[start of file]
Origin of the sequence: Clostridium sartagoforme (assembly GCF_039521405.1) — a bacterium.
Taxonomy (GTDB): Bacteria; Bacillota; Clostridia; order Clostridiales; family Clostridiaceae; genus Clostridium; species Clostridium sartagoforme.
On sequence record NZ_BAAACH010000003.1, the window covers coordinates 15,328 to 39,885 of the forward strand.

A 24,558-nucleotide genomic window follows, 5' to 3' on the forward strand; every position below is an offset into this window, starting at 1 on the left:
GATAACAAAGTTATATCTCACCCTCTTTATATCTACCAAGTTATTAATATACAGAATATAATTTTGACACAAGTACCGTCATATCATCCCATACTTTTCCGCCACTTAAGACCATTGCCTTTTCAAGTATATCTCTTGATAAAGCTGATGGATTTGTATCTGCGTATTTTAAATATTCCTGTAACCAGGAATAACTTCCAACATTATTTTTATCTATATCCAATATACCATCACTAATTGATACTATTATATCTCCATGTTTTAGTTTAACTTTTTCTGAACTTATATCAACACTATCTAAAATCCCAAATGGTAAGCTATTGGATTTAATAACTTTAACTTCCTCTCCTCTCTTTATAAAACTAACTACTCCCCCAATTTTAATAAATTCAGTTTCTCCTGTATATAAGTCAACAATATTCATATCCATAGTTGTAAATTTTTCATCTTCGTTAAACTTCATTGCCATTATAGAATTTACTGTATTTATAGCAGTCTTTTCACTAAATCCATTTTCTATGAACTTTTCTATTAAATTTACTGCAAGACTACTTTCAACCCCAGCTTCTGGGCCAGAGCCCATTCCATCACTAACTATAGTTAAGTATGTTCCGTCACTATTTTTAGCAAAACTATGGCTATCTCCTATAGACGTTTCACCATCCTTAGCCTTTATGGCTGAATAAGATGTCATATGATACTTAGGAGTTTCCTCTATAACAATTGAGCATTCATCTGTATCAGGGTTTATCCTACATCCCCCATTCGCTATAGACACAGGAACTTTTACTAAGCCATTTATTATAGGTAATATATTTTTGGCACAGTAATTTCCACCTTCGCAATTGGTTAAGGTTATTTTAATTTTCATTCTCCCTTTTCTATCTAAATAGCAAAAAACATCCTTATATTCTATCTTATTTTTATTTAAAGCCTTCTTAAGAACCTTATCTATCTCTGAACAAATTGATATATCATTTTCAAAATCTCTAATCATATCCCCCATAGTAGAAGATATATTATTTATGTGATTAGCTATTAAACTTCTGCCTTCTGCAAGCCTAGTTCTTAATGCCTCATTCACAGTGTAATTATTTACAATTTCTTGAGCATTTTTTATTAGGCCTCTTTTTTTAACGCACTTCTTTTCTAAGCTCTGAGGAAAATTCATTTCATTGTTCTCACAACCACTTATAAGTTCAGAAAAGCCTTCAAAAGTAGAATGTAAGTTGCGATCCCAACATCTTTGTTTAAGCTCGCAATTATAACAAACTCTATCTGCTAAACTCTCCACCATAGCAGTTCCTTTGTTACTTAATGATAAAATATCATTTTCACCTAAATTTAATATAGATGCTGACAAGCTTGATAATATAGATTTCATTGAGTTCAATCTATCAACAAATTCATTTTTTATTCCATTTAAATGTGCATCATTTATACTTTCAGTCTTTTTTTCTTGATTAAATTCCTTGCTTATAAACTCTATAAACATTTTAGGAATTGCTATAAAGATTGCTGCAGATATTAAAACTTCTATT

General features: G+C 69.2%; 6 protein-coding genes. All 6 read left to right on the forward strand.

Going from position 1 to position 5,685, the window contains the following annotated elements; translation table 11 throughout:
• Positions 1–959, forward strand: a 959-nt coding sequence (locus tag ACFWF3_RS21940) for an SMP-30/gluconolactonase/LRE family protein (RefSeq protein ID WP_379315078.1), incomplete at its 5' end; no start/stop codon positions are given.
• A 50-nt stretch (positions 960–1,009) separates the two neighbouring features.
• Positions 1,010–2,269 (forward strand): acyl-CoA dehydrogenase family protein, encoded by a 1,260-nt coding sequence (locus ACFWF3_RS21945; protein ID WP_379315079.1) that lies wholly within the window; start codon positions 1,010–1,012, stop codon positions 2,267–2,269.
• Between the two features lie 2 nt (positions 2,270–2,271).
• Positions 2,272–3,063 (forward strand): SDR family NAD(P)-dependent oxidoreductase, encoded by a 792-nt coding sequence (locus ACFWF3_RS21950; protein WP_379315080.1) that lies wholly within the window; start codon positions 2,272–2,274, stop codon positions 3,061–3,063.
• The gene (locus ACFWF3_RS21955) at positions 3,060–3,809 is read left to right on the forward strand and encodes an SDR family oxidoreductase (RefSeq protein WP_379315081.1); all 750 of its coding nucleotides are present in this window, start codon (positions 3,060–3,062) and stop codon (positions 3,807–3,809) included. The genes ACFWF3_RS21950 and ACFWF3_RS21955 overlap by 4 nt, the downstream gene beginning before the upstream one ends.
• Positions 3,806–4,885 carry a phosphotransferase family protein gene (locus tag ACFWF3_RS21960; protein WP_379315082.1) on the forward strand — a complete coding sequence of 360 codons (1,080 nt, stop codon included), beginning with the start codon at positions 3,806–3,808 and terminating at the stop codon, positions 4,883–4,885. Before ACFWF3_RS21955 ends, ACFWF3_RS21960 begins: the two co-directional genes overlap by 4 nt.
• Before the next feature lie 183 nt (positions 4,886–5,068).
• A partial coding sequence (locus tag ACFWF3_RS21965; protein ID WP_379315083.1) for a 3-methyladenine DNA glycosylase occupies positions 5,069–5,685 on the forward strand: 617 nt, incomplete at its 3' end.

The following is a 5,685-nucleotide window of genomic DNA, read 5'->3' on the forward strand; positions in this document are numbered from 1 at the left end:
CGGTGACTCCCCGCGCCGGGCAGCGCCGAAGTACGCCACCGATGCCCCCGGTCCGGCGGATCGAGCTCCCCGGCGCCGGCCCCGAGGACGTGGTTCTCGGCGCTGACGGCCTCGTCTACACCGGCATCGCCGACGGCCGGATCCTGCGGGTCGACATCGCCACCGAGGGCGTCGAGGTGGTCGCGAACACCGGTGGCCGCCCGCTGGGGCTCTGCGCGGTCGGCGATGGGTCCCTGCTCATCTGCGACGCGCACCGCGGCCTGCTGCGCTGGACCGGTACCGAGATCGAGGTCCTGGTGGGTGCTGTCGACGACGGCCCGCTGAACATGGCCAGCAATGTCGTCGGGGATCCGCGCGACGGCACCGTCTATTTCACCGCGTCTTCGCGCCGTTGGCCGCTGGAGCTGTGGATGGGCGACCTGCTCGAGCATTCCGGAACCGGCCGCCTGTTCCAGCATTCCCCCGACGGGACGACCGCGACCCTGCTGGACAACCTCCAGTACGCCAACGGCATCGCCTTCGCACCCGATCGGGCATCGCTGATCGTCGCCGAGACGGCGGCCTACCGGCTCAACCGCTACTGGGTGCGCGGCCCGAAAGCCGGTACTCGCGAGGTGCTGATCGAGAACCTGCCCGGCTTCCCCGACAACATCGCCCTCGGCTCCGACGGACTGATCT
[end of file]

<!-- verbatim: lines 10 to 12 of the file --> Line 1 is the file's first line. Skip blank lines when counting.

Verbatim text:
• Positions 1,010–2,269 (forward strand): acyl-CoA dehydrogenase family protein, encoded by a 1,260-nt coding sequence (locus ACFWF3_RS21945; protein ID WP_379315079.1) that lies wholly within the window; start codon positions 1,010–1,012, stop codon positions 2,267–2,269.
• Between the two features lie 2 nt (positions 2,270–2,271).
• Positions 2,272–3,063 (forward strand): SDR family NAD(P)-dependent oxidoreductase, encoded by a 792-nt coding sequence (locus ACFWF3_RS21950; protein WP_379315080.1) that lies wholly within the window; start codon positions 2,272–2,274, stop codon positions 3,061–3,063.